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dc.contributor.authorKlaus, Stephanie Anneen
dc.date.accessioned2021-04-22T06:00:19Zen
dc.date.available2021-04-22T06:00:19Zen
dc.date.issued2019-10-29en
dc.identifier.othervt_gsexam:22391en
dc.identifier.urihttp://hdl.handle.net/10919/103073en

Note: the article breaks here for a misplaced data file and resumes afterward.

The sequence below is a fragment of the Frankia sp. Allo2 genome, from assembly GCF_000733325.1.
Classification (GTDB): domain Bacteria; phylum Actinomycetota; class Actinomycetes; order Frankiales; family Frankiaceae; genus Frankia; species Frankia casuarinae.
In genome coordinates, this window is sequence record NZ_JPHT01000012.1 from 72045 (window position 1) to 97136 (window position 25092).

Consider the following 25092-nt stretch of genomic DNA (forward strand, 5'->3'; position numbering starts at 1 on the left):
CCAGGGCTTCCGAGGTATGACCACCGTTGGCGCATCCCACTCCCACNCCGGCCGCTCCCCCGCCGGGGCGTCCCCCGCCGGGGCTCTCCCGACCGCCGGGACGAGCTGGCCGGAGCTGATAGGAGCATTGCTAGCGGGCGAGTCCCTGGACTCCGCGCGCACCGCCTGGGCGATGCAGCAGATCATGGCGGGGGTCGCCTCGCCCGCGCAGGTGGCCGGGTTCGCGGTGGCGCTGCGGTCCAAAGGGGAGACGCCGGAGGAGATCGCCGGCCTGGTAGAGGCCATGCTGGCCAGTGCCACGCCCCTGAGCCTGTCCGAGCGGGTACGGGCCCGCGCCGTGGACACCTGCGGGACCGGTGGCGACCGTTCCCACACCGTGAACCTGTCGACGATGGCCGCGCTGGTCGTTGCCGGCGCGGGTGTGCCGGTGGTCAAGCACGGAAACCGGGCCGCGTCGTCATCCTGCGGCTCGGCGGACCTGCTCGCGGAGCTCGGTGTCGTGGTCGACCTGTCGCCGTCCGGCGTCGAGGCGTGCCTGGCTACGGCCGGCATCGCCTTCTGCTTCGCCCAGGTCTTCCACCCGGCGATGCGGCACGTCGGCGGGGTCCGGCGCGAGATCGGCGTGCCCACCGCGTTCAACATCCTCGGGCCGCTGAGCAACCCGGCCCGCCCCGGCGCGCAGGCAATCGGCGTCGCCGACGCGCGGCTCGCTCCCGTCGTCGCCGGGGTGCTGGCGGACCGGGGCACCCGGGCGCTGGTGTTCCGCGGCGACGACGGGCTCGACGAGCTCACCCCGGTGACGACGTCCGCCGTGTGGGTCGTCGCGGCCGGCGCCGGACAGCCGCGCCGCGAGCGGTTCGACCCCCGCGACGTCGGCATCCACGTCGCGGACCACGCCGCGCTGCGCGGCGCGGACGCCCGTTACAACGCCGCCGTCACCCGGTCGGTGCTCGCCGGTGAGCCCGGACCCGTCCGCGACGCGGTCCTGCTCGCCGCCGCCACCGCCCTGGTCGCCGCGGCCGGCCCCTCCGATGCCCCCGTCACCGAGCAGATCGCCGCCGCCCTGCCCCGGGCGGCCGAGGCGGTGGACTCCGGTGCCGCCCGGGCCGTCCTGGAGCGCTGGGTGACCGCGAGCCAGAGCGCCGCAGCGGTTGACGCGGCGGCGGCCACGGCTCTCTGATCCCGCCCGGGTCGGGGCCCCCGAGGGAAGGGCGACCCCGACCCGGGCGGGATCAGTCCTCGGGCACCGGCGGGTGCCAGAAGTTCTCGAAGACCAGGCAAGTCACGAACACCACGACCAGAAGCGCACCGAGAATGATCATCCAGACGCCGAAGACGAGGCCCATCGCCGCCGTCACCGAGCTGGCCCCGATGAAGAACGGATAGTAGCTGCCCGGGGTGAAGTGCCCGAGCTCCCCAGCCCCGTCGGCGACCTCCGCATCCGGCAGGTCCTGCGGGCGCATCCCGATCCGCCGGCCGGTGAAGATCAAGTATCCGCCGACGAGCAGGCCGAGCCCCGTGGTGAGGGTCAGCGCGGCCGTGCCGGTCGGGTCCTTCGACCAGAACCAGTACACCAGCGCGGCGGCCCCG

dc.description.abstractIntensification refers to utilizing wastewater treatment processes that decrease chemical and energy demands, increase energy recovery, and reduce the process footprint (or increased capacity in an existing footprint) all while providing the same level of nutrient removal as traditional methods. Shortcut nitrogen removal processes; including nitrite shunt, partial nitritation/anammox, and partial denitrification/anammox, as well as low-carbon biological phosphorus removal, were critically-evaluated in this study with an overall objective of intensification of existing infrastructure. At the beginning of this study, granular sidestream deammonification was becoming well-established in Europe, but there was virtually no experience with startup or operation of these processes in North America. The experience gained from optimization of the sidestream deammonification moving bed biofilm reactor (MBBR) in this study, including the novel pH-based aeration control strategy, has influenced the startup procedure and operation of subsequent full-scale installations in the United States and around the world. Long startup time remains a barrier to the implementation of sidestream deammonification processes, but this study was the first to show the benefits of utilizing media with an existing nitrifying biofilm to speed up anammox bacteria colonization. Utilizing media with an established biofilm from a mature integrated fixed film activated sludge (IFAS) process resulted in at least five times greater anammox activity rates in one month than virgin media without a preliminary biofilm. This concept has not been testing yet in a full-scale startup, but has the potential to drastically reduce startup time. False dissolved oxygen readings were observed in batch scale denitrification tests, and it was determined that nitric oxide was interfering with optical DO sensors, a problem of which the sensor manufacturers were not aware. This led to at least one sensor manufacturer reevaluating their sensor design and several laboratories and full-scale process installations were able to understand their observed false DO readings. There is an industry-wide trend to utilize influent carbon more efficiently and realize the benefits of mainstream shortcut nitrogen removal. The A/B pilot at the HRSD Chesapeake Elizabeth Treatment provides a unique chance to study these strategies in a continuous flow system with real wastewater. For the first time, it was demonstrated that the presence of influent particulate COD can lead to higher competition for nitrite by heterotrophic denitrifying bacteria, resulting in nitrite oxidizing bacteria (NOB) out-selection. TIN removal was affected by both the type and amount of influent COD, with particulate COD (pCOD) having a stronger influence than soluble COD (sCOD). Based on these findings, an innovative approach to achieving energy efficient biological nitrogen removal was suggested, in which influent carbon fractions are tailored to control specific ammonia and nitrite oxidation rates and thereby achieve energy efficiency in the nitrogen removal goals downstream. Intermittent and continuous aeration strategies were explored for more conventional BNR processes. The effect of influent carbon fractionation on TIN removal was again considered, this time in the context of simultaneous nitrification/denitrification during continuous aeration. It was concluded that intermittent aeration was able to achieve equal or higher TIN removal than continuous aeration at shorter SRTs, whether or not the goal is nitrite shunt. It is sometimes assumed that converting to continuous aeration ammonia-based aeration control (ABAC) or ammonia vs. NOx (AvN) control will result in an additional nitrogen removal simply by reducing the DO setpoint resulting in simultaneous nitrification/denitrification (SND). This work demonstrated that lower DO did not always improve TIN removal and most importantly that aeration control alone cannot guarantee SND. It was concluded that although lower DO is necessary to achieve SND, there also needs to be sufficient carbon available for denitrification. While the implementation of full-scale sidestream anammox happened rather quickly, the implementation of anammox in the mainstream has not followed, without any known full-scale implementations. This is almost certainly because maintaining reliable mainstream NOB out-selection seems to be an insurmountable obstacle to full-scale implementation. Partial denitrification/anammox was proven to be easier to maintain than partial nitritation/anammox and still provides significant aeration and carbon savings compared to traditional nitrification/denitrification. There is a long-standing interest in combining shortcut nitrogen removal with biological phosphorus removal, without much success. In this study, biological phosphorus removal was achieved in an A/B process with A-stage WAS fermentation and shortcut nitrogen removal in B-stage via partial denitrification.en